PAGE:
Wednesday, December 03, 2008

Death of a Dealership

As the continent obsesses over automotive bailouts, interesting things are happening at the nation’s auto dealerships. After years of abuse from customers and the carmakers whose names they bear, Canada’s domestic auto dealers are struggling – and some are giving up.

The Toronto Star’s Tony Van Alphen recently wrote a detailed, touching story on the bankruptcy of Scarborough-based Davidson Chrysler, a 60-year-old, second-generation family business that did all the right things – but went bust nonetheless this October.

Over the past few years, owner Roger Davidson has faced a lot more problems than just slumping car and truck sales: Chrysler factory representatives pressing for more deliveries than dealers needed (one winter, Davidson stored 60 cars in a farmer’s field, where they were damaged by horses); incentives-based promotions that proved hard to switch off; shifty marketing tactics by rival Chrysler dealers; the automaker's exit from the leasing business, which left willing customers out in the cold; the tightening credit crunch; and finally, Chrysler’s exercise of an option forbidding Davidson to pass the business on to anyone but an existing franchisee – shutting out Davidson’s son.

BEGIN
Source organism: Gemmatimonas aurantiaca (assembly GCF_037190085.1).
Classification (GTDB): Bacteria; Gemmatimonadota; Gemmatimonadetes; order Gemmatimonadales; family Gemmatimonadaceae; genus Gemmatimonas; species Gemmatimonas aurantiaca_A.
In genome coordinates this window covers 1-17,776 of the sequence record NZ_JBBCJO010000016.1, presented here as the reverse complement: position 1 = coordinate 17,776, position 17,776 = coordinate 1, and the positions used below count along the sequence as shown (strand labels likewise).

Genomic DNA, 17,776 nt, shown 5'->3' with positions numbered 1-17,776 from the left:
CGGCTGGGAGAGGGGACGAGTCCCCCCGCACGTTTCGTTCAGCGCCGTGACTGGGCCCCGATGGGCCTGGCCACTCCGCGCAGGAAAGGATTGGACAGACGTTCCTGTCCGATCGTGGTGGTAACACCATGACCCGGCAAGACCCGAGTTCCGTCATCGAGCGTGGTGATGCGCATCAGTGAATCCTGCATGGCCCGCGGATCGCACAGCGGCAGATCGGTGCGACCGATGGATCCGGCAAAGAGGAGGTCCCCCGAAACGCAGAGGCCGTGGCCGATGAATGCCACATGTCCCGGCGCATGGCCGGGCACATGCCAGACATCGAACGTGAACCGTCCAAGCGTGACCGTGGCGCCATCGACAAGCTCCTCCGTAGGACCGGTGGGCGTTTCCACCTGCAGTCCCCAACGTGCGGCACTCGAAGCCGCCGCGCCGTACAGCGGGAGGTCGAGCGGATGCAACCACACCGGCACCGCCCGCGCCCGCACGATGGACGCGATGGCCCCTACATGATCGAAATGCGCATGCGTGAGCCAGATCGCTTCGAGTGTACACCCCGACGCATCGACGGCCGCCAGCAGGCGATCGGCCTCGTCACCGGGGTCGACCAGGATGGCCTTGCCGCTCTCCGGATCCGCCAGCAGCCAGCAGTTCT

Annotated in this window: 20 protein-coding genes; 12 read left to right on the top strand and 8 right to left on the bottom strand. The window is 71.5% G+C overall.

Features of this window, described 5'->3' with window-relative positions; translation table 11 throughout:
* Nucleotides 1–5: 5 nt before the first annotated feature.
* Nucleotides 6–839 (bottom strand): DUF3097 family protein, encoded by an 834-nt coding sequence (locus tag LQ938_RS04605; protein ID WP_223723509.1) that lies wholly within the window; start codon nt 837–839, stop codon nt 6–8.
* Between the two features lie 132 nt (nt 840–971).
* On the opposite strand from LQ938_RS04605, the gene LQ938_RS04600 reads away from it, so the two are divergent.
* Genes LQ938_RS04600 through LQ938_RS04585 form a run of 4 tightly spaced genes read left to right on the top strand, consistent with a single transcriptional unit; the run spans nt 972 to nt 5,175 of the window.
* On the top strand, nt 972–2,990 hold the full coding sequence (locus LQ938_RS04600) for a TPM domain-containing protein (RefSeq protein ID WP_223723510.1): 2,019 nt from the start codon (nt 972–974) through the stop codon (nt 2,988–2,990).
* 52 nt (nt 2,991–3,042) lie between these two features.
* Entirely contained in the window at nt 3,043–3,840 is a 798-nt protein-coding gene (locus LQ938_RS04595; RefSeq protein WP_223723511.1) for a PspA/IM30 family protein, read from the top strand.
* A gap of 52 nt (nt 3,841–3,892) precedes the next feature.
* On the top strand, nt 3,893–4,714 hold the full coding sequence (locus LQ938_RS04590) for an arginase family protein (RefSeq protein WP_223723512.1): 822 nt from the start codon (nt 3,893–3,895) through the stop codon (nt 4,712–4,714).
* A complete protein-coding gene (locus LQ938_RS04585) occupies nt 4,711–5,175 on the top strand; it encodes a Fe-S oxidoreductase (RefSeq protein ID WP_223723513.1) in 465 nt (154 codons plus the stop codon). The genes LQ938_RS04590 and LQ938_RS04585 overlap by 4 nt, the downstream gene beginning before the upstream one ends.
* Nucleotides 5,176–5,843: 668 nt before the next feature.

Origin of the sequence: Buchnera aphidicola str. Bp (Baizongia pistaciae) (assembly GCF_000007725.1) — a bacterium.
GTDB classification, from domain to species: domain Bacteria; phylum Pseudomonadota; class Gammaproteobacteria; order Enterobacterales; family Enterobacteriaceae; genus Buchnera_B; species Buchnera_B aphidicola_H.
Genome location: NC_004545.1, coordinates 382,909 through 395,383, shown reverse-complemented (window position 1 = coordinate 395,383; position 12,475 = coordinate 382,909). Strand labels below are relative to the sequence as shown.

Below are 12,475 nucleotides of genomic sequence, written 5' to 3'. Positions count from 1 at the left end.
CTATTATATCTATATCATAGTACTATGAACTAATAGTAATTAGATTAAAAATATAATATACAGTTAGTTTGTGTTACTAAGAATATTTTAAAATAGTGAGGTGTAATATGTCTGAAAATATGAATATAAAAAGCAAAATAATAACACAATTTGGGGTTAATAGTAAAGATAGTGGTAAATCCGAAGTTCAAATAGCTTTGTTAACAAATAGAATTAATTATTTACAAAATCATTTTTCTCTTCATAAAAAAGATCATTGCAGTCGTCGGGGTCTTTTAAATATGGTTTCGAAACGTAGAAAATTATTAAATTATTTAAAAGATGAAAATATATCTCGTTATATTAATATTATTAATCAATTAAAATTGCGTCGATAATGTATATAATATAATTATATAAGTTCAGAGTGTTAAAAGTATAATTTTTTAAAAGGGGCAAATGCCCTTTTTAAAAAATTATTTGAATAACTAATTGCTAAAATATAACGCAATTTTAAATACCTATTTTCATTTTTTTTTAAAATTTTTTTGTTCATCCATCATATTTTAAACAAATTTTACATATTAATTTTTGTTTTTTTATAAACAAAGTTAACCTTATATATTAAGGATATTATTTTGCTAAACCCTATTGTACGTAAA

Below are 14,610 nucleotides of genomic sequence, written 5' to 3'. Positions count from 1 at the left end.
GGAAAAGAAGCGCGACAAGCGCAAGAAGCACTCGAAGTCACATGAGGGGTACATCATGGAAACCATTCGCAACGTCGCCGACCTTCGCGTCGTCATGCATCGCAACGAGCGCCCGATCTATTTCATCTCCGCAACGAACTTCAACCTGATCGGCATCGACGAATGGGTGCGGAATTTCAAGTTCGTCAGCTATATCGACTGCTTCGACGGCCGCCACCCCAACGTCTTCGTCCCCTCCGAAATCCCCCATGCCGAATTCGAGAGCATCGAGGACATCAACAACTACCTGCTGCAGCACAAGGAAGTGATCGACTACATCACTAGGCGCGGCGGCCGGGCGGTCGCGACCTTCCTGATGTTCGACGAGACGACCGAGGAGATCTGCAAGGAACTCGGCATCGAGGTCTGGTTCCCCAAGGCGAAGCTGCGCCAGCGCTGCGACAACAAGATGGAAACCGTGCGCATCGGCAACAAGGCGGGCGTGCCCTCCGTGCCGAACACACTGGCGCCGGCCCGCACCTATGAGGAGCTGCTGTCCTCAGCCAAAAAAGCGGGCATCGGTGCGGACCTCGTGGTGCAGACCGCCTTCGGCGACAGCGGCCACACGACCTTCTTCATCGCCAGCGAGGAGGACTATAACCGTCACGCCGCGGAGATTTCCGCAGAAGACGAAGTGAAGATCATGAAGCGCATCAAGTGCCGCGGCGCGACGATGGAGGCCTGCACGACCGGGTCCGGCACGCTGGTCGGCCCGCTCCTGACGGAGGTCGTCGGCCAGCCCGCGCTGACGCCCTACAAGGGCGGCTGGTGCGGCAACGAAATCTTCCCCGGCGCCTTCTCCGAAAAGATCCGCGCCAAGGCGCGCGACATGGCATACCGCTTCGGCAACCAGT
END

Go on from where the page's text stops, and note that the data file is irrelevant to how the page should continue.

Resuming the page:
Davidson calls bankruptcy “the toughest decision I've ever made in my life…. It was just an absolute heartbreak.”

Read the full story here.

Click here to watch a short video interview with Roger Davidson on the Toronto Sun website, in which he reveals one unexpected consequence of declaring bankruptcy: being unable to sleep at night.

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